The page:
I do think OP should consider the possibility that the girl in question does not object to the man's behavior. Some girls do get a thrill out of this kind of thing.

I agree with AAM--OP should say something since she may not be aware of some of the things he is doing when she is not around. Just don't have the expectation that the girl will react in a particular way.

I also think the first step is to confront the behavior, before going to HR. I was in a similar situation years ago and was practically dragged to HR to file a written complaint before I'd even had a chance to tell the guy his behavior was bothering me. I think he was just socially awkward and didn't realize the affect of his actions. I still wish I hadn't let myself be coerced into a more extreme reaction than I felt was necessary.

Anonymous said...

Do other coworkers see the same creepy behavior? Is there any way that more than one person can approach her? I would just be concerned with creepy guy going after the OP if he were to find out. There's strength in numbers.

Anonymous said...

I <3 AAM... thank you for recommending The Gift of Fear. Also her advice to state the facts and leave the decision of what to do with the woman in question is spot on.

Also, if he is making *lewd* as opposed to simply *rude* remarks behind the young woman's back but in front of the letter writer she would potentially have her own HR complaint to bring to HR (after she tells him to knock it off of course)

Anonymous said...

@Anonymous 3:08 PM- The only people who think that women get a "thrill" out of having a lecherous older co-worker talk about them behind their backs are the same people that excuse sexual assault as just "boys being boys" or try to determine if a woman "deserved it" based on what she was wearing/how she was acting. Whether or not the woman in questions actually likes it, it's still very work inappropriate and crosses a lot of lines.

Anonymous said...

Of course there are some situations where some woman (or men) would enjoy the attention. Who cares that the guy is older?

I'm not saying that's what's going on here. But let's not pretend women are asexual beings - that's the real anti-feminist stance.

Charles said...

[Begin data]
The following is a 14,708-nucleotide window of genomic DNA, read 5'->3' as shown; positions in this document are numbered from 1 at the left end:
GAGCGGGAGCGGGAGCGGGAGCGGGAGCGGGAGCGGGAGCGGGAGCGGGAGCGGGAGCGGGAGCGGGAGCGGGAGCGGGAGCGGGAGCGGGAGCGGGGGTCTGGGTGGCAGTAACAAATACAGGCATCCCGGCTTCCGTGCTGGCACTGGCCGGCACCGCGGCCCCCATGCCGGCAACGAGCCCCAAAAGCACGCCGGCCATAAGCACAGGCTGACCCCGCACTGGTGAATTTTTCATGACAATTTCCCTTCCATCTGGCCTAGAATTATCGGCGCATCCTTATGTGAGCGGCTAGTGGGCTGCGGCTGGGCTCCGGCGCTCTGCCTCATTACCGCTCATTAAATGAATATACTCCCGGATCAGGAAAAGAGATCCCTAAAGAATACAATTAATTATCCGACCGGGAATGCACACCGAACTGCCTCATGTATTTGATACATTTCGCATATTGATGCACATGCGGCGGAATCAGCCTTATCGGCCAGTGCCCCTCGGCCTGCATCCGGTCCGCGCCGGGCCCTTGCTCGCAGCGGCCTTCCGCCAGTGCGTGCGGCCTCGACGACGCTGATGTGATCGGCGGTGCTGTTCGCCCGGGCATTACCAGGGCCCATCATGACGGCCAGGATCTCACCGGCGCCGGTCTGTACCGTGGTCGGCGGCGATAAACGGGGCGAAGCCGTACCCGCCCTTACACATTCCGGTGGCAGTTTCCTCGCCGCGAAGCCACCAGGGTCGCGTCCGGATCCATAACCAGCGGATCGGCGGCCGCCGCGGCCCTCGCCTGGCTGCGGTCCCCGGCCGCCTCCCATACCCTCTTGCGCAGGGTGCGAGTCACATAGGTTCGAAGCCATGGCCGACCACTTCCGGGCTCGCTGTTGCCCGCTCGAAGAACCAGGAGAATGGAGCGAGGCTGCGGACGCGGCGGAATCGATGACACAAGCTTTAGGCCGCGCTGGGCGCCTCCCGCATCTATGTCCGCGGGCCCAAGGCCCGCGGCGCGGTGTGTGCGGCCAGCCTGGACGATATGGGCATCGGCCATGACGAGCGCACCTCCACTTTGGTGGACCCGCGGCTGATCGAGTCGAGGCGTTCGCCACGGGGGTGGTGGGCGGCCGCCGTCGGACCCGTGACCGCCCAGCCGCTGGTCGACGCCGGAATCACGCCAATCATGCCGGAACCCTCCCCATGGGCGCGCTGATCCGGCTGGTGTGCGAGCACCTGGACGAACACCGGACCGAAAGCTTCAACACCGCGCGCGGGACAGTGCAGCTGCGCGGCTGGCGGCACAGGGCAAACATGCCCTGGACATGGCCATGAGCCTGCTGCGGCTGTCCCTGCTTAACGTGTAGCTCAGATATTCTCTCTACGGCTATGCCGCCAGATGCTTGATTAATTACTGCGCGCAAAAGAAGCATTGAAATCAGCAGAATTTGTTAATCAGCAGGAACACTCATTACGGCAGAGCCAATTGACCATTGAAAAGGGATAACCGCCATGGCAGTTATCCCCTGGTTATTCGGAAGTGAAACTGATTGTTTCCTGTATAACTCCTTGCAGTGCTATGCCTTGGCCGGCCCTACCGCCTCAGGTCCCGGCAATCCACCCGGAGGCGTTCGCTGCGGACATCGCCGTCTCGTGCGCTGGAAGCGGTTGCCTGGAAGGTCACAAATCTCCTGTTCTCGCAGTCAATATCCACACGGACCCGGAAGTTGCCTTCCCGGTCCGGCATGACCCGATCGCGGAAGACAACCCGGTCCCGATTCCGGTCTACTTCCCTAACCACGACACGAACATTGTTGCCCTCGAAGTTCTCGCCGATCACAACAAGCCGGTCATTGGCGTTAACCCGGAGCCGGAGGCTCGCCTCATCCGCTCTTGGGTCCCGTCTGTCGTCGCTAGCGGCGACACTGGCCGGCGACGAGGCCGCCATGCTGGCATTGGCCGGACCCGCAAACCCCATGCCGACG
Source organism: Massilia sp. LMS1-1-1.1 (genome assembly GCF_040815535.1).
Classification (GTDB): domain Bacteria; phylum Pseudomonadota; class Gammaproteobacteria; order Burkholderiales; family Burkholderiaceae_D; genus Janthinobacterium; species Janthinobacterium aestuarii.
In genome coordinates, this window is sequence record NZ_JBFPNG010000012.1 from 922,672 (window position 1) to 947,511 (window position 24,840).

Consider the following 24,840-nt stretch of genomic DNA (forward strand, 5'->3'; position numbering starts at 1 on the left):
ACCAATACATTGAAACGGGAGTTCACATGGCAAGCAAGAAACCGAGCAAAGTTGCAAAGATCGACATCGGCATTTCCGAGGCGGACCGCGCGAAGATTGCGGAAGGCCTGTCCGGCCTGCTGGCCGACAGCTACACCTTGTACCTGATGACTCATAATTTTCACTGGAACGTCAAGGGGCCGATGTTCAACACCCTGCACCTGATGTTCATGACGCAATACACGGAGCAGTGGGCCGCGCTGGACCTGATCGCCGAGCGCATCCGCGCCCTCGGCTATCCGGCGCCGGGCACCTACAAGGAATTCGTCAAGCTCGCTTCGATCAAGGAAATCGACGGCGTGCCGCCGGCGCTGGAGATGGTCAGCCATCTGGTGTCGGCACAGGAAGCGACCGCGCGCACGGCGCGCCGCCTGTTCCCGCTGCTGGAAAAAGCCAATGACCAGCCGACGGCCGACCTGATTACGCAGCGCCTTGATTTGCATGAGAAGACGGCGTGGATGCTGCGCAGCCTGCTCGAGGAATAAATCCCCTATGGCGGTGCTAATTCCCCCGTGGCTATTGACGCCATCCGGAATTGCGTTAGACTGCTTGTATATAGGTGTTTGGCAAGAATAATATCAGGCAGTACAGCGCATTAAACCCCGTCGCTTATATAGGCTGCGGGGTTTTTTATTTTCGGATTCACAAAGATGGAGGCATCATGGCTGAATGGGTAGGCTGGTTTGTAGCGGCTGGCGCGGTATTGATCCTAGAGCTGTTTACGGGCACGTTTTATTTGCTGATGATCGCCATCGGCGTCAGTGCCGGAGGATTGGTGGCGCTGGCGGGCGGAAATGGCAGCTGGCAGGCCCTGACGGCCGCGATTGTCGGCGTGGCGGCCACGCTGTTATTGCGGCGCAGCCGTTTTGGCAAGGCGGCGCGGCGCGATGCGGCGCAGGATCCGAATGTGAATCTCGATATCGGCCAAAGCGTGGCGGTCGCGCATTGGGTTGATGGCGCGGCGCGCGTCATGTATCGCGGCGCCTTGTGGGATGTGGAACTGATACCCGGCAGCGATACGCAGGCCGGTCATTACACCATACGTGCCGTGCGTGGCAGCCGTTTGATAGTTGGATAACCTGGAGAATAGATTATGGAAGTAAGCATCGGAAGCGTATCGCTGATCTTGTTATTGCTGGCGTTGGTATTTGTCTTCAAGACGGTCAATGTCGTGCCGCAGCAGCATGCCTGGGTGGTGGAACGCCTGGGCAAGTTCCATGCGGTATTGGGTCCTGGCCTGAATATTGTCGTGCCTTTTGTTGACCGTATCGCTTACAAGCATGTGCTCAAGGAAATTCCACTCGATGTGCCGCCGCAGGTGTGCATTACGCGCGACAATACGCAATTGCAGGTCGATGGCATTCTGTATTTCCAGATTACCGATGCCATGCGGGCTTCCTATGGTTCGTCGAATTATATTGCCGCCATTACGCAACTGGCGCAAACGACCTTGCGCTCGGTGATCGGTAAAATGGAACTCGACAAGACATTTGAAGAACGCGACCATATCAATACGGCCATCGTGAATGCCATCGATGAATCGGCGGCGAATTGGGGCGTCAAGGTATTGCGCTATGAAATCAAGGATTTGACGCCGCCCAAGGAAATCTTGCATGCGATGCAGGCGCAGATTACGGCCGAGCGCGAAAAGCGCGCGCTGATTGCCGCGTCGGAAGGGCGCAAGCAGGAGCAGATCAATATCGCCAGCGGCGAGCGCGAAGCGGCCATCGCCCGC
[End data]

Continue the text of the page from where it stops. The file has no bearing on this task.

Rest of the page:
Before bringing it HR's attention try two simple comments:

1) When he says something in front of you, simply say, "that's inappropriate" or something to that effect.

2) Just say to her, "BTW, are you aware that he says this, etc."

Years ago, in one place where I worked we had a male co-worker who used to come up behind women to sniff their hair. (yes, sniff their hair! There are a lot of "crazies" in the world). I used the above two comments and that seemed to stop it. I don't know if it will work in the OP's situation; but it might be worth a try.

Another HR Person said...

Definitely bring this to her attention. Even if she knows about it and likes it (which I doubt, but it's a possibility) this puts her on notice that other people see what's going on and gives her an opportunity to address it. If she doesn't know about it, then she needs to.

I also love the book The Gift of Fear. I think it should almost be mandatory reading for high school students.

Anonymous said...

A hostile work environment is not just between the two individuals involved. If he is making other employees uncomfortable with his comments and actions toward a co-worker those employees have the right to expect the behavior to stop, whether that is due to them saying something to him, his manager, or HR. Sexual harassment doesn’t just affect the individual directly being harassment; it also affects those around them who are also subjected to the inappropriate behavior. Every employee has the right to work in a hostility free environment and should not be subjected to this inappropriate behavior.